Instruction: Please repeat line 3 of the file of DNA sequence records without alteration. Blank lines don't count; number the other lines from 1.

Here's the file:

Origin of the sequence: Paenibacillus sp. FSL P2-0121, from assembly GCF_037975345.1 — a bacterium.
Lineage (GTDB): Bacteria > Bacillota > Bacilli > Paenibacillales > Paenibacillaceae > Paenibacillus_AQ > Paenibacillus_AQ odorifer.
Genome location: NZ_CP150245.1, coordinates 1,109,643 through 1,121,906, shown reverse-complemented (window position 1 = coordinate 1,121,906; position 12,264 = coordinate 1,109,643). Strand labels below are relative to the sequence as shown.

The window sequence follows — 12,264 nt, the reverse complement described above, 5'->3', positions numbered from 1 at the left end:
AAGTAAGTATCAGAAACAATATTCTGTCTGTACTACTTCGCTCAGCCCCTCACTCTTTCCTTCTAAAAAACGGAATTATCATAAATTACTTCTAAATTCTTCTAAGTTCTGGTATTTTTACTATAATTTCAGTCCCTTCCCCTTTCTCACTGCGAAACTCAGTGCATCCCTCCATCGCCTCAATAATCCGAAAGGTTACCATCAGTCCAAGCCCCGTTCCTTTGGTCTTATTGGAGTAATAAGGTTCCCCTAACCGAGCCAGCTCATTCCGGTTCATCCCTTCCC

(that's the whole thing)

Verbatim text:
Genome location: NZ_CP150245.1, coordinates 1,109,643 through 1,121,906, shown reverse-complemented (window position 1 = coordinate 1,121,906; position 12,264 = coordinate 1,109,643). Strand labels below are relative to the sequence as shown.